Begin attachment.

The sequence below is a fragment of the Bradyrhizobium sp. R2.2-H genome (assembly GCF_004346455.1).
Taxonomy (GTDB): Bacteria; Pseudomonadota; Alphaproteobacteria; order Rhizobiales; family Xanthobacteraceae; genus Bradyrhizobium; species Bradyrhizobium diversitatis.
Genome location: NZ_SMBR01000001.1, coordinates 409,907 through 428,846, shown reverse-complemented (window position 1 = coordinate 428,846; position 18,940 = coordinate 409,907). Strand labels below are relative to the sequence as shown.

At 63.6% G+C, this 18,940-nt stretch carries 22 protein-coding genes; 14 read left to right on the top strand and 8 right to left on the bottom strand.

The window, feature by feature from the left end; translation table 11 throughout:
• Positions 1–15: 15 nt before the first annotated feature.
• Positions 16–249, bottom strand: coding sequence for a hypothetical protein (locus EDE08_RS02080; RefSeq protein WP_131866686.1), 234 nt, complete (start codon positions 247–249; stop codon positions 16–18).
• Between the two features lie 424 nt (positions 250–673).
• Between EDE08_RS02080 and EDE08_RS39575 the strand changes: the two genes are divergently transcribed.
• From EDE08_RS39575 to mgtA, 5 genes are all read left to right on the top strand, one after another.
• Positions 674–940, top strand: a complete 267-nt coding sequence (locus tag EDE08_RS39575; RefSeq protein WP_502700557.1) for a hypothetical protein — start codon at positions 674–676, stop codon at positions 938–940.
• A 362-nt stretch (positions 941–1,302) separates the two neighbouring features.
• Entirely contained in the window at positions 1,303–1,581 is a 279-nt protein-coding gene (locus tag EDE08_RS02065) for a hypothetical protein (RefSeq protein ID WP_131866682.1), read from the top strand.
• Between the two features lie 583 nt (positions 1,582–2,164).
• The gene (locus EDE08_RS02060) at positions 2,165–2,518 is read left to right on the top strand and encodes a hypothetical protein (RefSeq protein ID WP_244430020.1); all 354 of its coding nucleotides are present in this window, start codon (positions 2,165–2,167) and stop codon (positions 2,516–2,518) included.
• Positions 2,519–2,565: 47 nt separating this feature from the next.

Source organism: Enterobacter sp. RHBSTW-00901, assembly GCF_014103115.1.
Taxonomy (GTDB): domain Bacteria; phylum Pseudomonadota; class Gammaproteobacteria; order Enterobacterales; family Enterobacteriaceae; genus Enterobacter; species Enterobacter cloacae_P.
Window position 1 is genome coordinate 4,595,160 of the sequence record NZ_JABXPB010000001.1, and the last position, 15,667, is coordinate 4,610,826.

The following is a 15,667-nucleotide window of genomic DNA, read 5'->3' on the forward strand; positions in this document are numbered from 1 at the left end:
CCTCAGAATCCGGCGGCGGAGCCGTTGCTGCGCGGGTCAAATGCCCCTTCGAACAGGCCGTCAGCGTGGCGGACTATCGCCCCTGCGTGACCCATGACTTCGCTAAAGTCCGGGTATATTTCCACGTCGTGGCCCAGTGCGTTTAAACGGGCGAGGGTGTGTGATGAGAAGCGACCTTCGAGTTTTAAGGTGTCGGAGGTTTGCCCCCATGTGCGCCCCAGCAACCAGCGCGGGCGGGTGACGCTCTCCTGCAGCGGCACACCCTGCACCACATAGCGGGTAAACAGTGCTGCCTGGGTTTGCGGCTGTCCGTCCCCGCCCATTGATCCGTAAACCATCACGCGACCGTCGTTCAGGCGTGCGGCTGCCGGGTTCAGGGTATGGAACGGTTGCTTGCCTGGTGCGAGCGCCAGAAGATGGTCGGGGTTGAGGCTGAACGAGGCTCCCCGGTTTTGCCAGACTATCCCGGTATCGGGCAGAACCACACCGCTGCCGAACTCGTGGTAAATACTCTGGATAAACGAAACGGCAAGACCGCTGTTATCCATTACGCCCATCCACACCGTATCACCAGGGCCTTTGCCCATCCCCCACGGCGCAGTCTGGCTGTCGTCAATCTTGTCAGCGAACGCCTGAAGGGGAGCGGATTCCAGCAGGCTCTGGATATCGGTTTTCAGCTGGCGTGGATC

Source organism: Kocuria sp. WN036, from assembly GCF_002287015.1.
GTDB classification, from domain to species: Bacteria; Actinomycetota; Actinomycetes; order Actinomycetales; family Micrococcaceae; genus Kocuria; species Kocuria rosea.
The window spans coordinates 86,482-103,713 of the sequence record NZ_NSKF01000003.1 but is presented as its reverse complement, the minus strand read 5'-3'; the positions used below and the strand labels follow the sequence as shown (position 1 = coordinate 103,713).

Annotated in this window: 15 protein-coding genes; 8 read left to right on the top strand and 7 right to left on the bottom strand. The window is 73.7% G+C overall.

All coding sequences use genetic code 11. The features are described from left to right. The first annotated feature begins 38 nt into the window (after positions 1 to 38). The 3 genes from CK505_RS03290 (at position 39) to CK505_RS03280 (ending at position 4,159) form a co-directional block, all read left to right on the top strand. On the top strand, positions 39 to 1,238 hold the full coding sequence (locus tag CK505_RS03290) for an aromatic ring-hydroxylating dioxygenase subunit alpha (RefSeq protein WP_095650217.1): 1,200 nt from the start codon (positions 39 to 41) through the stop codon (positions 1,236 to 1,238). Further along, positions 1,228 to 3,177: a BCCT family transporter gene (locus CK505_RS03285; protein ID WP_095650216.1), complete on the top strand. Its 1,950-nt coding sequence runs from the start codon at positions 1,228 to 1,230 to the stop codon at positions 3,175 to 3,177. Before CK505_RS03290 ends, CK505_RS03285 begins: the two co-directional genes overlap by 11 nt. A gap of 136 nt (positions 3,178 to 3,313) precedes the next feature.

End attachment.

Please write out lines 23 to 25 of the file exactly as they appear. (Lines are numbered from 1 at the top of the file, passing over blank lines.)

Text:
GTDB classification, from domain to species: Bacteria; Actinomycetota; Actinomycetes; order Actinomycetales; family Micrococcaceae; genus Kocuria; species Kocuria rosea.
The window spans coordinates 86,482-103,713 of the sequence record NZ_NSKF01000003.1 but is presented as its reverse complement, the minus strand read 5'-3'; the positions used below and the strand labels follow the sequence as shown (position 1 = coordinate 103,713).

Annotated in this window: 15 protein-coding genes; 8 read left to right on the top strand and 7 right to left on the bottom strand. The window is 73.7% G+C overall.